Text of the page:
Solar Eclipse – “Just Do It”

When I first had the idea to do something new each day, I figured I would start with a very long list of (say more than 365?) things that I could pull from. This thought was born from a fear of failing. Here were my painful thoughts: “What if I miss a day? What if I start with this goal, put it out there in the world, then everyone knows when I’ve failed?”

That’s not the point. If I do, I do. If I don’t, I don’t. The whole reason to do this is to live in the present not a projected future of what ifs. And if I’m existing in the present, my mind is freed to be its most innovative, problem solving self.

Today just so happened to be a solar eclipse. While Southern California is not in the belt of a total eclipse, we could still experience a partial one. The eclipse was not on my radar when I scheduled my client coaching sessions. So there was only a thirty minute window between clients at which point the eclipse would happen.

To be honest, I didn’t think I was going to experience it. Last night, when my husband asked if I was going to prep my camera, I told him that I wouldn’t have time in my schedule. The eclipse was to happen at 10:21 a.m. and I had a client session ending at 10 and another starting at 10:30. I just didn’t have time between writing notes on one session and prepping for the next. (Notice my limiting thoughts there?) So we watched Game of Thrones instead.

Upon waking this morning, I did a few meditative exercises and then realized that I could do all my prep work for my 10:30 before my 9 a.m. ever started. I told myself, if my 9 to 10 session ends on time, I’ll watch the eclipse. Sure enough, it ended only 5 minutes over.

“Ok,” I thought to myself. “Now what? I don’t have those special glasses, nor do I have time to create one of those shoebox-foil-paper things. How am I going to do this?”

I went to the NASA live streaming event to at least experience it virtually as I started Googling quick ways to view it. I stumbled upon someone’s post about doing a selfie and capturing it with your phone.

Now that is something I could do! And for extra measure, I got a piece of paper and punched a hole in it as my backup plan (per NASA’s suggestion). I grabbed my phone, my sunglasses, my laptop and my paper. If all else, I could take pictures on my phone of the shadows.

At about 10:17 I started taking selfies. Aside from a really unflattering angle on my no makeup face, my phone was not capturing the eclipse. I must be doing it wrong. Or so I thought. I tried focusing on the sun and it was just washed out. I tried different angles. Nope.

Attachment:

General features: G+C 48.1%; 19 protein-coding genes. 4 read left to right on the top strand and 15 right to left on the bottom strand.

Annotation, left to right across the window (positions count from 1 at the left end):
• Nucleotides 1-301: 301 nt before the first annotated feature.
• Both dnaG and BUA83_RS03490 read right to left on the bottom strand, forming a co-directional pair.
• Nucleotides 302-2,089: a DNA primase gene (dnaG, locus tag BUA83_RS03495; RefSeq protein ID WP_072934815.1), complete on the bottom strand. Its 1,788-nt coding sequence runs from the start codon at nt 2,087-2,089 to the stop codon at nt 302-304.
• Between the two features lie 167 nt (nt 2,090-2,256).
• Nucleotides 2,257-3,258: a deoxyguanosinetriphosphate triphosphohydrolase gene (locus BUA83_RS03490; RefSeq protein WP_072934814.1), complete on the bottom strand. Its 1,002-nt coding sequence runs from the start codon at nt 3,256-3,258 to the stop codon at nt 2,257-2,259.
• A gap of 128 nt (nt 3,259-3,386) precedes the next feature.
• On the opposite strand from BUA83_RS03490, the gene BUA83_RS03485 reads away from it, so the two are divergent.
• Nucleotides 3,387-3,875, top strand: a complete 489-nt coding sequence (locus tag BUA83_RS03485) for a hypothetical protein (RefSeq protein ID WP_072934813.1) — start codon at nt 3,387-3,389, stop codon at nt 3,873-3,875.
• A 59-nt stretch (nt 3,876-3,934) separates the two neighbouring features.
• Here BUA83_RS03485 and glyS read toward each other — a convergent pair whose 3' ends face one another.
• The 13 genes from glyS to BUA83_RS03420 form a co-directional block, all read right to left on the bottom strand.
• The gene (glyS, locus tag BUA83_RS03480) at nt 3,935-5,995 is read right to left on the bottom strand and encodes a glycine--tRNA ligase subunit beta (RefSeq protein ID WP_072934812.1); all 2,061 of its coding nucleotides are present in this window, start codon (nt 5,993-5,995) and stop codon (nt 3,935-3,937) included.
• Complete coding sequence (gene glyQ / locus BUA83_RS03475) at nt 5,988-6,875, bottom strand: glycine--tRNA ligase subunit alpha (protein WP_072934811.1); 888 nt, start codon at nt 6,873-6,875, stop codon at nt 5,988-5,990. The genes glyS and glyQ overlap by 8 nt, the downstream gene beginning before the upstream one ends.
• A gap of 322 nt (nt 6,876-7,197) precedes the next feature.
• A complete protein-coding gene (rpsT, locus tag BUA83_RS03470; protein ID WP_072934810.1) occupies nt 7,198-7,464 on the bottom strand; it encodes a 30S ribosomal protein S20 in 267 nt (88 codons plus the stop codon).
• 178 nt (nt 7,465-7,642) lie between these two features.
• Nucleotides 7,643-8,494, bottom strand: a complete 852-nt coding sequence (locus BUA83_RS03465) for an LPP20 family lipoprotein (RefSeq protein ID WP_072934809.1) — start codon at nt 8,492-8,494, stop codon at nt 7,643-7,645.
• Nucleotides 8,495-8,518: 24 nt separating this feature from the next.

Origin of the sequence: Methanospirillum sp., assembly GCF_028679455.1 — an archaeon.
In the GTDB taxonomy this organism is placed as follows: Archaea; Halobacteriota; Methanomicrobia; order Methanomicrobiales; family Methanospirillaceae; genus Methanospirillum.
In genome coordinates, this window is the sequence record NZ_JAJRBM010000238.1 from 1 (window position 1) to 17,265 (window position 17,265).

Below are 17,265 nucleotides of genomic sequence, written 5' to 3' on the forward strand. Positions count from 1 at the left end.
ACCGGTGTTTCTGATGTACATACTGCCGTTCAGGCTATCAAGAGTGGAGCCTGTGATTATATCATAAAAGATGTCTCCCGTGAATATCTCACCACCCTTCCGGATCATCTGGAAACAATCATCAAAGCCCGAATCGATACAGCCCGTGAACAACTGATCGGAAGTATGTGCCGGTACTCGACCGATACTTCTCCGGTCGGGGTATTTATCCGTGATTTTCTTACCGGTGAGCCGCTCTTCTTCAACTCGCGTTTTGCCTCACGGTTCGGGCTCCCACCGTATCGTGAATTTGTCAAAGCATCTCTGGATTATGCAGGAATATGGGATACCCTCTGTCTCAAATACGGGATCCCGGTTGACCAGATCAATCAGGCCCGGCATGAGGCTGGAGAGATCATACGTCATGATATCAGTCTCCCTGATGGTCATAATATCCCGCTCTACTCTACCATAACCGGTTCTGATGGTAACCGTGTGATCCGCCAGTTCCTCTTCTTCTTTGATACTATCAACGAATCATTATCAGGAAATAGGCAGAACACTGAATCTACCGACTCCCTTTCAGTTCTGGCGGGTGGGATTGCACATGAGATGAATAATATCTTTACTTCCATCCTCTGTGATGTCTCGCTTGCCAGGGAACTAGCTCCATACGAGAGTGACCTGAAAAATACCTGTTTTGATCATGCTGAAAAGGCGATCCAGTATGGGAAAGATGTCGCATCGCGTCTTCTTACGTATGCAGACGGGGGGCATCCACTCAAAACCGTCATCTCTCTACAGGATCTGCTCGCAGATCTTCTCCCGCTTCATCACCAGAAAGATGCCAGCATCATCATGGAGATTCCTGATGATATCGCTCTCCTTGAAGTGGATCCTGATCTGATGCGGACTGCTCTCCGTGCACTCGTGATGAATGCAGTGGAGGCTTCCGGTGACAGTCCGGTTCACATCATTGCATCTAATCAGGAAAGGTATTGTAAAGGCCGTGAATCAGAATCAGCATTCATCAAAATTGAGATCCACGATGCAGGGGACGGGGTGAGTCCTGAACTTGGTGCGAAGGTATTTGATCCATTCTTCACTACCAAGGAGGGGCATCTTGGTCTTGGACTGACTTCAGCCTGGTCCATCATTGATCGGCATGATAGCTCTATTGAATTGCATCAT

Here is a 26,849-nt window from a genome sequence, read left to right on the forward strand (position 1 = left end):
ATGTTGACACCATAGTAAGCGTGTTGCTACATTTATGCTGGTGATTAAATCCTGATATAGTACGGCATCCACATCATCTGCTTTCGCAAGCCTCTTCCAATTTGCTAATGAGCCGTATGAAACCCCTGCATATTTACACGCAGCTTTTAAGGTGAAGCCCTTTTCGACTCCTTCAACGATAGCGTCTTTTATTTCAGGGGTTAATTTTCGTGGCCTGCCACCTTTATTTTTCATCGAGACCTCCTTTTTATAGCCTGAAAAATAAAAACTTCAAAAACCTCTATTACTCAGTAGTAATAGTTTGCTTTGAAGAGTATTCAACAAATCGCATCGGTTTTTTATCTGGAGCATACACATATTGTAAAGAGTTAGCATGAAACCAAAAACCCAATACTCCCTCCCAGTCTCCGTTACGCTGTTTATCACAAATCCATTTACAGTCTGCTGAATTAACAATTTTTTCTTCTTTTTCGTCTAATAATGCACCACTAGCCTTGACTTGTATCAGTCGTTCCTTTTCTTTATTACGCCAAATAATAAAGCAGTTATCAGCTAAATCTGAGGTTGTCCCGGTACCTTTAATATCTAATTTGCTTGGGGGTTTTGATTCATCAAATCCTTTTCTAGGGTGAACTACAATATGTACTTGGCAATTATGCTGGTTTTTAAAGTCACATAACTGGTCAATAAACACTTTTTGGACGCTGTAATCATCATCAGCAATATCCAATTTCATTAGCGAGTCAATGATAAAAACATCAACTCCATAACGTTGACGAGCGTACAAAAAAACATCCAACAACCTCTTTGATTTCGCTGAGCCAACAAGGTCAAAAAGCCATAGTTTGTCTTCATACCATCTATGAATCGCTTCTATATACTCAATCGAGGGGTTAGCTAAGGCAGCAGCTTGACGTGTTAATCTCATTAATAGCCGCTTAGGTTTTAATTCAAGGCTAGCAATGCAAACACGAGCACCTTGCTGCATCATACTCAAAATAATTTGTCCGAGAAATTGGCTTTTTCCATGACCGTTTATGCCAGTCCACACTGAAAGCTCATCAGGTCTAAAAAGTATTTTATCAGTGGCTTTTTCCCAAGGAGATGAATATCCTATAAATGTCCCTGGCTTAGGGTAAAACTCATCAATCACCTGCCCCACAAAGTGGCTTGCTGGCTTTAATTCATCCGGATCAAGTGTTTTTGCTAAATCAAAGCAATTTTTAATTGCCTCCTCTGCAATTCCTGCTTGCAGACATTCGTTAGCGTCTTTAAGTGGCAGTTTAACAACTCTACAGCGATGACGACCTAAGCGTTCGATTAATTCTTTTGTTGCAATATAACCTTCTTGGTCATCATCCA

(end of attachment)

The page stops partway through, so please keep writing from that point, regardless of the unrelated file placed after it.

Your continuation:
I must have taken more selfies in about 3 minutes than I ever have to-date. (I’m almost 38 so not quite my generation’s “thing”…yet I have a sneaking suspicion this blog will require a lot more selfies.) And then I noticed a teeny-tiny crescent sun on my sunglasses. AHAH! There you are! I was focusing on the wrong thing…I shouldn’t have been looking at the sun, I should have been looking for it on my face.

Day 1 Solar Eclipse
Reflection of a solar eclipse in my sunglasses.

And then it was magical. I watched the crescent get smaller and smaller on my right lens. Then all of a sudden it was gone, and then whoop, it popped up on my left lens. Whoa, that was cool. I looked at the time stamp on my computer: 10:21 a.m. WOW. So that’s how it happens, eh?

I was mesmerized with this tiny little reflection as the crescent then got bigger and bigger. I was so lost in the moment that I jumped when my alarm went off for my appointment. Thankfully, I could start the call while walking. And later as I swiped through all the selfies I’d taken, I realized it the crescent sun was in many of them…I just wasn’t looking in the right place.

What I learned from this experience? Don’t talk yourself out of doing something you’d enjoy just because you can find excuses not to. Nike has had it right since I was a kid, “Just do it.” And if it doesn’t go according to plan, that’s ok. It’s all an experience in being present. Be grateful for the missteps, too, they’re there to teach us.

Lesson #2? Just because you don’t see it the first time you look, doesn’t mean it isn’t there. Look somewhere unexpected and that’s where you’ll find it!

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